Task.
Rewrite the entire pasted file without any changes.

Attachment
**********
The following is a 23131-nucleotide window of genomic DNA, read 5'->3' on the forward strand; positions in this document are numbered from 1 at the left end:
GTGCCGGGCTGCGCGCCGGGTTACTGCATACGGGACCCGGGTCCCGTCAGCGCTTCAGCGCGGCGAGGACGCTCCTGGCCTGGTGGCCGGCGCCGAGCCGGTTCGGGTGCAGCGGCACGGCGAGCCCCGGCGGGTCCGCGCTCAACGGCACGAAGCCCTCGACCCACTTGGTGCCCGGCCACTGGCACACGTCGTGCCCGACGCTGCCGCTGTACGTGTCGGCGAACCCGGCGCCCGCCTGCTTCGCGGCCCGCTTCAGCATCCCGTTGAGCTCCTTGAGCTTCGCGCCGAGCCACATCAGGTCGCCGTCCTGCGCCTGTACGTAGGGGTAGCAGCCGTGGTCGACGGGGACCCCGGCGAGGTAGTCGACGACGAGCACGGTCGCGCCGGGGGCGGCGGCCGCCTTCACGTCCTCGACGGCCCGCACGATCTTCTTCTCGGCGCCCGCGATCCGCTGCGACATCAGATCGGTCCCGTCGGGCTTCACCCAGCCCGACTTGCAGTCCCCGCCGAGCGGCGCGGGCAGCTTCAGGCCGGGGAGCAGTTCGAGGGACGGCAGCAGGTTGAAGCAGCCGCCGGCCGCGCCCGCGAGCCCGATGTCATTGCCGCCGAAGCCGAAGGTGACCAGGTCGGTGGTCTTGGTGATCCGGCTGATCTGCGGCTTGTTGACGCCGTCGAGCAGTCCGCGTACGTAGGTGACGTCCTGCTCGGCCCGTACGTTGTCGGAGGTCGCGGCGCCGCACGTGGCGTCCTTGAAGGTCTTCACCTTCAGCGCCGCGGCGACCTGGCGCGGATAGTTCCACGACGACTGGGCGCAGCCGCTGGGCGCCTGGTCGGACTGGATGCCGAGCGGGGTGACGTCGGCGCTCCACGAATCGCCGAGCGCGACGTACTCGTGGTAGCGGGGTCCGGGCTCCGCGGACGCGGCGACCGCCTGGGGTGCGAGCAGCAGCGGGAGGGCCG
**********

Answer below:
The following is a 23131-nucleotide window of genomic DNA, read 5'->3' on the forward strand; positions in this document are numbered from 1 at the left end:
GTGCCGGGCTGCGCGCCGGGTTACTGCATACGGGACCCGGGTCCCGTCAGCGCTTCAGCGCGGCGAGGACGCTCCTGGCCTGGTGGCCGGCGCCGAGCCGGTTCGGGTGCAGCGGCACGGCGAGCCCCGGCGGGTCCGCGCTCAACGGCACGAAGCCCTCGACCCACTTGGTGCCCGGCCACTGGCACACGTCGTGCCCGACGCTGCCGCTGTACGTGTCGGCGAACCCGGCGCCCGCCTGCTTCGCGGCCCGCTTCAGCATCCCGTTGAGCTCCTTGAGCTTCGCGCCGAGCCACATCAGGTCGCCGTCCTGCGCCTGTACGTAGGGGTAGCAGCCGTGGTCGACGGGGACCCCGGCGAGGTAGTCGACGACGAGCACGGTCGCGCCGGGGGCGGCGGCCGCCTTCACGTCCTCGACGGCCCGCACGATCTTCTTCTCGGCGCCCGCGATCCGCTGCGACATCAGATCGGTCCCGTCGGGCTTCACCCAGCCCGACTTGCAGTCCCCGCCGAGCGGCGCGGGCAGCTTCAGGCCGGGGAGCAGTTCGAGGGACGGCAGCAGGTTGAAGCAGCCGCCGGCCGCGCCCGCGAGCCCGATGTCATTGCCGCCGAAGCCGAAGGTGACCAGGTCGGTGGTCTTGGTGATCCGGCTGATCTGCGGCTTGTTGACGCCGTCGAGCAGTCCGCGTACGTAGGTGACGTCCTGCTCGGCCCGTACGTTGTCGGAGGTCGCGGCGCCGCACGTGGCGTCCTTGAAGGTCTTCACCTTCAGCGCCGCGGCGACCTGGCGCGGATAGTTCCACGACGACTGGGCGCAGCCGCTGGGCGCCTGGTCGGACTGGATGCCGAGCGGGGTGACGTCGGCGCTCCACGAATCGCCGAGCGCGACGTACTCGTGGTAGCGGGGTCCGGGCTCCGCGGACGCGGCGACCGCCTGGGGTGCGAGCAGCAGCGGGAGGGCCG